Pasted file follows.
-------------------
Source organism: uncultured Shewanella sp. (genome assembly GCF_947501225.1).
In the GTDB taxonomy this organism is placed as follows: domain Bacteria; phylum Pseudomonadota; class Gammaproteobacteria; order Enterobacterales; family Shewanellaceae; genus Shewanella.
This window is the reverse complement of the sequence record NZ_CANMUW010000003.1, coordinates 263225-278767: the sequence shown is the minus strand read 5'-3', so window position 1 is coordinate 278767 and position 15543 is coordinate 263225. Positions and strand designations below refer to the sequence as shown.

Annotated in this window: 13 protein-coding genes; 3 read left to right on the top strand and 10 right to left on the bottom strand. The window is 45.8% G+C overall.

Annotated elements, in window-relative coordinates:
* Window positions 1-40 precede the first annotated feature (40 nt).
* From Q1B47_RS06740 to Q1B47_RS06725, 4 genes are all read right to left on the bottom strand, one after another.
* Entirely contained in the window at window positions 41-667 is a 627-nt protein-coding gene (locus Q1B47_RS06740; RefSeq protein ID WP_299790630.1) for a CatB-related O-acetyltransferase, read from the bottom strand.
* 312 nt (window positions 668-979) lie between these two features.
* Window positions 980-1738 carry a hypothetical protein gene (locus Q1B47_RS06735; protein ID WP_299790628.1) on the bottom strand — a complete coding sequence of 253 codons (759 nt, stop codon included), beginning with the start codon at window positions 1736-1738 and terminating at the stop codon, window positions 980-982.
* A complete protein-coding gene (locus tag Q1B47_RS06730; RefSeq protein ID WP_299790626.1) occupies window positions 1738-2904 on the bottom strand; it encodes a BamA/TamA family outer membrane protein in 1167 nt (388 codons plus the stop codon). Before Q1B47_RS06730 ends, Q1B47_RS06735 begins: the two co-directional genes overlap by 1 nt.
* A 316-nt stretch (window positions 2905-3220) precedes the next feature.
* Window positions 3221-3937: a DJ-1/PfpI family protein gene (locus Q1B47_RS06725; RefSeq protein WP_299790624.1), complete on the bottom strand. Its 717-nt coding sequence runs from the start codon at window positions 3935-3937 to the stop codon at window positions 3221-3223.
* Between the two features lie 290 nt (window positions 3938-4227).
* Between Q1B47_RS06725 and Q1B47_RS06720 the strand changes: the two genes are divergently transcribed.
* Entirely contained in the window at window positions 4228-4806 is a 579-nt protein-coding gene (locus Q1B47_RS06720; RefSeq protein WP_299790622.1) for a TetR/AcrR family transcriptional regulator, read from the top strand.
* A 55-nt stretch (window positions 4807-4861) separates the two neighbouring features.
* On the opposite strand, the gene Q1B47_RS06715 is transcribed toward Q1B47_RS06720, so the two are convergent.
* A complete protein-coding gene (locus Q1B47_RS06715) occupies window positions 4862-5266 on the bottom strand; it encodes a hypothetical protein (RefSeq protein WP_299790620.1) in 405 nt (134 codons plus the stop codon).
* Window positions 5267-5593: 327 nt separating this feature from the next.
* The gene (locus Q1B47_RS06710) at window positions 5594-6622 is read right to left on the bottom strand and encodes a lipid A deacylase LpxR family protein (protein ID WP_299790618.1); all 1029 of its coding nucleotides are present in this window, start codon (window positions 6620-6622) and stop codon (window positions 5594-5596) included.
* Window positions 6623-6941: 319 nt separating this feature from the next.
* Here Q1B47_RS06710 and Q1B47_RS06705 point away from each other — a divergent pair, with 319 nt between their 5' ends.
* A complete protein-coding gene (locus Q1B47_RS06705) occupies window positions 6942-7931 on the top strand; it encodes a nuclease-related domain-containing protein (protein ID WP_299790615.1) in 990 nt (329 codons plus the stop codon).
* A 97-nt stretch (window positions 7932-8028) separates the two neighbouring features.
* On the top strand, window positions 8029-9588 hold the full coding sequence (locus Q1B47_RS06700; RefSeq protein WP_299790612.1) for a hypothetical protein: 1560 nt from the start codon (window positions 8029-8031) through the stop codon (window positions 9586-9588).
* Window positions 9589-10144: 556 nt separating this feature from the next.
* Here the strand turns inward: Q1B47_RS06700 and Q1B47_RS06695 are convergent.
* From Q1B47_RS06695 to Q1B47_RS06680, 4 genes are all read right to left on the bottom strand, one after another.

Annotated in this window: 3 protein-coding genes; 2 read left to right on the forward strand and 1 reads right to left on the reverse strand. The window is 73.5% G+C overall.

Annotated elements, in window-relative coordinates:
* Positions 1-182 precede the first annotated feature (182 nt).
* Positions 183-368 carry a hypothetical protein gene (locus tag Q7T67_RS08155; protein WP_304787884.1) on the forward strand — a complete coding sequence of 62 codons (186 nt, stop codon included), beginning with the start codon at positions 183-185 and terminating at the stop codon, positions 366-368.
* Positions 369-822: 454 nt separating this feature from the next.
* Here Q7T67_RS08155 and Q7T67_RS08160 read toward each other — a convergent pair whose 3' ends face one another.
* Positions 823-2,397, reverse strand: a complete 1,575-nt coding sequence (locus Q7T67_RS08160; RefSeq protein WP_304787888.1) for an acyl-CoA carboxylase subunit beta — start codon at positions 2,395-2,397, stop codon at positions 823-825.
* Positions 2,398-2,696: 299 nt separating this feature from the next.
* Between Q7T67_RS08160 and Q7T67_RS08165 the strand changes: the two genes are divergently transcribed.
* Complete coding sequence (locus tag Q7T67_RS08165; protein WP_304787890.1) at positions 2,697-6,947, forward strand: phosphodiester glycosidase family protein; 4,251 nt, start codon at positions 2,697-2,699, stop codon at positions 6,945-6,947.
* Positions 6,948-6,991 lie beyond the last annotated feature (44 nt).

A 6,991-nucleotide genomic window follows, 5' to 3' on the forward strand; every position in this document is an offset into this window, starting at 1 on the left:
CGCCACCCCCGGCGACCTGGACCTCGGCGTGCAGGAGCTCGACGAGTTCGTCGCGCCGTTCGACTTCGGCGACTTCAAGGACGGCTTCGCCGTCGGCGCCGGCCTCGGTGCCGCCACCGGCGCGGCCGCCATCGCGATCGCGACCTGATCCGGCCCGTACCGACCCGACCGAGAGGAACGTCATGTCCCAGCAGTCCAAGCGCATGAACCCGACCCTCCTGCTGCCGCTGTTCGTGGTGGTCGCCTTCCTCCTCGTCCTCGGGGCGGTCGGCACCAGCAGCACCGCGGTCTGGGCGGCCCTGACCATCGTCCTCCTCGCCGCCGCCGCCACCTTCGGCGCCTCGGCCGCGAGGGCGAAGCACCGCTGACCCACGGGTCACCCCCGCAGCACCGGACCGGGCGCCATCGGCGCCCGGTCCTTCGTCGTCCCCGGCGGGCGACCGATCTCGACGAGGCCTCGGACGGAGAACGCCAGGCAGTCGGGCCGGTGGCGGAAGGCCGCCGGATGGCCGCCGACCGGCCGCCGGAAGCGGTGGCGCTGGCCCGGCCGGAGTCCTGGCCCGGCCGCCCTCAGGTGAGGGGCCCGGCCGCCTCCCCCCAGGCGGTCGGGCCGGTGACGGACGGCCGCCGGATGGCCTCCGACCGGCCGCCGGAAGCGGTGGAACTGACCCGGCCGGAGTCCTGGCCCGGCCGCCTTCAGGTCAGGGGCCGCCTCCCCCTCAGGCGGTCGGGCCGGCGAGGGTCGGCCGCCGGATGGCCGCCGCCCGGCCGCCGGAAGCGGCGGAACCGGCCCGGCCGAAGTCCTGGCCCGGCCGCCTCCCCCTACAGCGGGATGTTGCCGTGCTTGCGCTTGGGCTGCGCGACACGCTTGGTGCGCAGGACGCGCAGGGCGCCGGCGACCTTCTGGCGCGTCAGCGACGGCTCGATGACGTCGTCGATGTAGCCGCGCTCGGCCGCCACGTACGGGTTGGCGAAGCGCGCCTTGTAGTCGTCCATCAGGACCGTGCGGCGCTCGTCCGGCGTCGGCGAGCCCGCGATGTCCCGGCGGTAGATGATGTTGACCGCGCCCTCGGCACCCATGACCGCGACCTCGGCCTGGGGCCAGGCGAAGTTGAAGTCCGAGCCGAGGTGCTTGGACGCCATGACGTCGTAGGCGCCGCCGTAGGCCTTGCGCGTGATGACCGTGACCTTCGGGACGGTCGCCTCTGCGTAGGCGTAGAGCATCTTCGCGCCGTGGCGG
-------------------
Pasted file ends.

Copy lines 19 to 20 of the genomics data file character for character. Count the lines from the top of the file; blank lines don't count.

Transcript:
* A complete protein-coding gene (locus Q1B47_RS06715) occupies window positions 4862-5266 on the bottom strand; it encodes a hypothetical protein (RefSeq protein WP_299790620.1) in 405 nt (134 codons plus the stop codon).
* Window positions 5267-5593: 327 nt separating this feature from the next.